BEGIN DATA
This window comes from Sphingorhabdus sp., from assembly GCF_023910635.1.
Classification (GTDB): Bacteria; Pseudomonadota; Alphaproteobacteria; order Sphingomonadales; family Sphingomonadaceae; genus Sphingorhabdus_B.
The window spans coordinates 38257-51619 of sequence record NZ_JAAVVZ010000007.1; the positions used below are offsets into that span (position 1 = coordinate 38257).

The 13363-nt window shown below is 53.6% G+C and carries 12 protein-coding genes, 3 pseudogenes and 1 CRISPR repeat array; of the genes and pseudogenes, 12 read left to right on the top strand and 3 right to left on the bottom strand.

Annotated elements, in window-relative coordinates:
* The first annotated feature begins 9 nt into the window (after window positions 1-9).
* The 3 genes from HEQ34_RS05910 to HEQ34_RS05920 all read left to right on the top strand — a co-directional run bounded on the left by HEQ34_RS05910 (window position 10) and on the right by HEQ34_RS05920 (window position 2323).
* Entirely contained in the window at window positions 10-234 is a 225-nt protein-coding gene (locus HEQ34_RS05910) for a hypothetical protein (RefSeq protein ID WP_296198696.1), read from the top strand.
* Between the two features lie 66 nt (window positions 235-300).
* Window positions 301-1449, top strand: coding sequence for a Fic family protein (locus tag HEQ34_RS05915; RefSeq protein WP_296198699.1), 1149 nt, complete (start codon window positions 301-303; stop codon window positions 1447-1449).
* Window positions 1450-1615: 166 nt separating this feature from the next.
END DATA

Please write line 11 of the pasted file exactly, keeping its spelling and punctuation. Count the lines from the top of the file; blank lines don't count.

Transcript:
* Window positions 1450-1615: 166 nt separating this feature from the next.